Sunday, December 02, 2007

Where I agree with a mega church...sort of.

This video's content was not surprising to me, but the source was.  Willow Creek is one of the biggest mega churches in the U.S.  That they would come right out and share, in a sincere desire to (hopefully) do things better, is admirable.  Do they really get that the programs of the institution (of any kind, not just the religious kind) can never equal the power of real relationship? 
 My own experiences in the institutional church have taught me a few things.   
-Small is better-for me.

-Pastors who depend on congregational giving to feed their families eventually decide to choose big over small.  
-Bigger is not neccessarily more effective at encouraging real disciples; those who love God and other people, and act accordingly, without compulsion. (What I see as faith with works). 

-A lot of "relationships" formed in institutional settings are very shallow; based a lot more on the fact that we are in the same physical space than that we are connected in any deep, meaningful way.  (School friends, whom I knew for years but after graduation have lost contact with as we have nothing in common, fall into this category.)
-I need relationships, not for accountability, but for love, my deepest need, which is a reflection of the God who has called me His own. 

-Eventually people become dissatisfied with that which does not work (more programs; which take more time and cost more money), and they go looking for it somewhere else. Often at the new mega church down the road.

-Those who can build the new mega church can attract all these dissatisfied people to their the expense of the smaller churches in the community.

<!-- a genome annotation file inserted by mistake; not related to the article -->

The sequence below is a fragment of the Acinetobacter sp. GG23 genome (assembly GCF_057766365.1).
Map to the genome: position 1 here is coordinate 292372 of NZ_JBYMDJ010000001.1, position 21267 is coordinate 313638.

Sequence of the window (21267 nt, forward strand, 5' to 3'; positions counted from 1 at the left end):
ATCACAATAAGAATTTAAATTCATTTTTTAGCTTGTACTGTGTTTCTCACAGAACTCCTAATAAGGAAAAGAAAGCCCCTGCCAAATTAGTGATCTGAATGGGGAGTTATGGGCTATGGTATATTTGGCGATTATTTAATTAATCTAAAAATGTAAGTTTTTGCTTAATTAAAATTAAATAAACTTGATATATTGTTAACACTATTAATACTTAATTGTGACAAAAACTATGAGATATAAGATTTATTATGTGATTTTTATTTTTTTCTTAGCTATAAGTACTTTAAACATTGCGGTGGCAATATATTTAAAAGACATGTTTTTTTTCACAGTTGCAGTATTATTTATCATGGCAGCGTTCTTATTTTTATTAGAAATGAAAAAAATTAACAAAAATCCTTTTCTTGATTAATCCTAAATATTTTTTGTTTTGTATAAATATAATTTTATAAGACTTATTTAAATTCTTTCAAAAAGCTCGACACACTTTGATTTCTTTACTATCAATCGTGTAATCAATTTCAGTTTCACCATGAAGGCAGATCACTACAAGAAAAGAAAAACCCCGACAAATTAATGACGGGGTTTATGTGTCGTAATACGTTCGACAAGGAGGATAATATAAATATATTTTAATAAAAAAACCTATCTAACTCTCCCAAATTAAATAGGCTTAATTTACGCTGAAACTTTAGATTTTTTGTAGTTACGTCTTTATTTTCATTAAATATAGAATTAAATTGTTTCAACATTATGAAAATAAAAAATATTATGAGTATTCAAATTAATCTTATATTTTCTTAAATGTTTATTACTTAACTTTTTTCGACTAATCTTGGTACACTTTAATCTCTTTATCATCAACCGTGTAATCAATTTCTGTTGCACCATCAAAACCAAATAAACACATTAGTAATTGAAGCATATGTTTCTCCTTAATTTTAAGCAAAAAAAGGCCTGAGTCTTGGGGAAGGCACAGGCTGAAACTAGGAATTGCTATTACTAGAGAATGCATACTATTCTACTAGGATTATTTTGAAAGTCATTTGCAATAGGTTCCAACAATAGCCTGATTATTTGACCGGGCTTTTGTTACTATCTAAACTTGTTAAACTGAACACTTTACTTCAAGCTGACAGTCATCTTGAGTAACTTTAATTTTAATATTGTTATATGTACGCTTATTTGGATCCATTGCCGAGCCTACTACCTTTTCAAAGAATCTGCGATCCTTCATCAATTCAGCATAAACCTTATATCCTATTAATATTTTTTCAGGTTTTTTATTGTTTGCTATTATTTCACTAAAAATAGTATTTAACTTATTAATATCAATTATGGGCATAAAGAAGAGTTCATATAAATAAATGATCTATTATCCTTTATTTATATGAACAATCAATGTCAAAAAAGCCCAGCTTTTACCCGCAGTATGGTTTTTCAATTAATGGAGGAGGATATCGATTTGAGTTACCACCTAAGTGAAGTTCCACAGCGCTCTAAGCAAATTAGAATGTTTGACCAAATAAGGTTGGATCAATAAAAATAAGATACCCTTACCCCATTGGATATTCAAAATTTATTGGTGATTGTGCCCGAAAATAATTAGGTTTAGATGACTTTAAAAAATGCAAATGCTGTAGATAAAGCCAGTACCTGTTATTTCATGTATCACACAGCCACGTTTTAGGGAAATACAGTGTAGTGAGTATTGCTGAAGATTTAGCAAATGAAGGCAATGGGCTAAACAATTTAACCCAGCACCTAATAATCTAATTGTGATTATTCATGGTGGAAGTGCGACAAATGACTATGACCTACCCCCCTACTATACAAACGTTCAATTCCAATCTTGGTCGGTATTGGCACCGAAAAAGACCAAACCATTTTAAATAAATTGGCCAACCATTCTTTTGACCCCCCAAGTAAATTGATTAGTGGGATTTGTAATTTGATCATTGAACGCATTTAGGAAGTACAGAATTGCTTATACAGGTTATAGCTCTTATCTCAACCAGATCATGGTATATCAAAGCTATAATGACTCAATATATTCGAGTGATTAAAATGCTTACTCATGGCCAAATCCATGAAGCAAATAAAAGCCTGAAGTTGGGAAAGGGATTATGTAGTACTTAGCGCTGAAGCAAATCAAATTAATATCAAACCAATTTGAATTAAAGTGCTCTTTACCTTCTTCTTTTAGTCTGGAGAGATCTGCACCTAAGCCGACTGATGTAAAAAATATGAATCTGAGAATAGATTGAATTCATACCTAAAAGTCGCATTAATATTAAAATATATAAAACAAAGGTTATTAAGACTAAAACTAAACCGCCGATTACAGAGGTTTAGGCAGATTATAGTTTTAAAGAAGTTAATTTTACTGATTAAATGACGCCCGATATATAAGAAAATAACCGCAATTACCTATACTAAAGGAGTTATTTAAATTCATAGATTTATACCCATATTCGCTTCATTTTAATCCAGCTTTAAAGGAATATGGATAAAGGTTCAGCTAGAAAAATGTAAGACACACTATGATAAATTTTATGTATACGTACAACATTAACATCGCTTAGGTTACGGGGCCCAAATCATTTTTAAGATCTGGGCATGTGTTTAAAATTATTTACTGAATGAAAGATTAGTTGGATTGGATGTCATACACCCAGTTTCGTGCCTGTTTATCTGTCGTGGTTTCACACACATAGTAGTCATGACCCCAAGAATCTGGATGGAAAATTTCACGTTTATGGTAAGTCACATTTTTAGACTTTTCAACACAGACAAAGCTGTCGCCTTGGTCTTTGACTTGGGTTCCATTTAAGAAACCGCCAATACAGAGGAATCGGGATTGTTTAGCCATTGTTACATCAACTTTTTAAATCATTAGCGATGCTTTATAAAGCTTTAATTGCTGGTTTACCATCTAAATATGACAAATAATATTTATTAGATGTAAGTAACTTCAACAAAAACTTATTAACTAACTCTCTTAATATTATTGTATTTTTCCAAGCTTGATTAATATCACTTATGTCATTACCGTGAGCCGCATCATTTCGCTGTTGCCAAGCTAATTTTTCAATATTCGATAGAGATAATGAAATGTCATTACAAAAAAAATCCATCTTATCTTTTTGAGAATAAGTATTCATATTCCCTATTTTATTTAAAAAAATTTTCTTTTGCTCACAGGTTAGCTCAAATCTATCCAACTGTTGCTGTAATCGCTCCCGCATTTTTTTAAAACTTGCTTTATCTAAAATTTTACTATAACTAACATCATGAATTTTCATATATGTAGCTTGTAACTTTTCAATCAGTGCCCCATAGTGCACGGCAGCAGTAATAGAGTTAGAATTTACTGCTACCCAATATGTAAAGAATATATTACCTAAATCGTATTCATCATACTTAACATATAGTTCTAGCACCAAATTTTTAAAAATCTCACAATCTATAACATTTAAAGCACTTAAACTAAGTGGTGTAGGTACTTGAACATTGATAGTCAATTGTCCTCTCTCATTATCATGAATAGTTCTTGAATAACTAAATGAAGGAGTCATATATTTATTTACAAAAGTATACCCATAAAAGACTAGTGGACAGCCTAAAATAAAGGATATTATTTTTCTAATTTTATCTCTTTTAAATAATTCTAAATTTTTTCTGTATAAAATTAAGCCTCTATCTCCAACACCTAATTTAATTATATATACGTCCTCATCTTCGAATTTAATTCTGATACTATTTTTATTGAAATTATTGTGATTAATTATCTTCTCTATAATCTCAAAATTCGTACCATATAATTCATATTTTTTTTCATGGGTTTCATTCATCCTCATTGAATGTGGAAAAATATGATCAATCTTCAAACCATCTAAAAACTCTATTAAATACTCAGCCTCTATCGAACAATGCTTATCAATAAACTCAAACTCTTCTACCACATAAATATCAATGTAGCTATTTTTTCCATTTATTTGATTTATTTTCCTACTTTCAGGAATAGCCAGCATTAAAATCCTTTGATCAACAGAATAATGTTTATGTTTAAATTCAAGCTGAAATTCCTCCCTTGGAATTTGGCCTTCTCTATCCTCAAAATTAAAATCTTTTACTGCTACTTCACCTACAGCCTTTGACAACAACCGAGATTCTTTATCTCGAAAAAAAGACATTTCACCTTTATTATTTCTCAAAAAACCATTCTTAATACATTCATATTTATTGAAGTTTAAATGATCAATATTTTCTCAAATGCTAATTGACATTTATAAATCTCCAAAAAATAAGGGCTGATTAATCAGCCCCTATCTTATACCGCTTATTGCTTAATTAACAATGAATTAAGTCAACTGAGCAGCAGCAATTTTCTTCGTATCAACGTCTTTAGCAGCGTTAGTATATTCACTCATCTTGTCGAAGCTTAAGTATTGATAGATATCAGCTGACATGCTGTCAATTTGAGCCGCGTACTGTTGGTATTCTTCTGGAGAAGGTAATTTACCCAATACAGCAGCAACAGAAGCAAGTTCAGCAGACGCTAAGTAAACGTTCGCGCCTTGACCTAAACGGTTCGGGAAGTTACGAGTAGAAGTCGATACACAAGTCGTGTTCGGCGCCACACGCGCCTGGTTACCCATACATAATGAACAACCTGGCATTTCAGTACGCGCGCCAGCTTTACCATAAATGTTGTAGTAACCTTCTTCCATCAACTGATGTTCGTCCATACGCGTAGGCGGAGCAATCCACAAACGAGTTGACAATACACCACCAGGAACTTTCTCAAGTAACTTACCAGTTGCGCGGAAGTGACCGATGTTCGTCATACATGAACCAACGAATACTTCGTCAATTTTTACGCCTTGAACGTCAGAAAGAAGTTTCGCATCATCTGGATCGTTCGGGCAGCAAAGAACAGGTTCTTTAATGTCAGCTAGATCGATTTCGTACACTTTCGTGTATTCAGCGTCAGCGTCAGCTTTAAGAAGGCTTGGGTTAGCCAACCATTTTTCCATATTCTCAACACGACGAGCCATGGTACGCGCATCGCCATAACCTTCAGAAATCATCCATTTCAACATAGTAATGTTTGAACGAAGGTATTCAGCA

-I hesitate to add..."and the cycle continues", but as this is just my opinion, I can say whatever I want and you can just call me cynical if you disagree.  

Am I cynical?  Am I reactive?  Am I part of the problem, rather than part of the solution?  Honestly, I don't know.  But I do know that my faith is becoming more and more to be attributed to the person of God, and not to a desired outcome of my choosing.  He, not me, is the author, and finisher of the whole thing.  


Karyn/Mom said...

Wow.  A mega church is "getting it"?  Surprising.  How, I wonder, are they addressing what they are "getting?"  Most important, I are they helping those in the "stalled" group move out of that group and into the closer and centered groups?  These are obviously the people who are slipping through the cracks of the institution.  The two "c" groups are doing fine - in or out of the church.  The two bottom groups are being reached.  What is being done for the stalled group?  That is, in my experience, the largest group of all. 
As to your personal observations...
preach it!

Dawn said...

When you said ...
"-Pastors who depend on congregational giving to feed their families eventually decide to choose big over small."

I'm with you on this .. most of what you said. However, to be fair, I would point out that not ALL paid pastors sell out. The vast majority do, but not all. I am the child of one of those men. My Dad faithfully served the church, but he also grew a large garden and went hunting to feed us, when the church didn't pay enough.

I suspect today one could find a smattering of these kinds of pastors scattered mostly in rural areas in small churches. Big cities often equal big buildings with big mortgages and big salaries for the big pastor.

My two cents worth ...

arlene said...


You're right, there are no doubt many pastors who care more about helping people than about money. I was thinking about that after I posted. I decided to leave my comment as it stands, as I did add that this is my opinion.

Karyn/Mom said...

I agree with you, Dawn...there are several pastors in mine and my husband's families who are like your dad. However, they are a dying breed. In speaking with a cousin who is my age and who has been a pastor of a fairly large church, he indicates that they are "taught" to think in the direction that the people/church provides for them and for their retirement - as opposed to GOD providing for them. Maybe this is the difference in the older generation preachers and the new.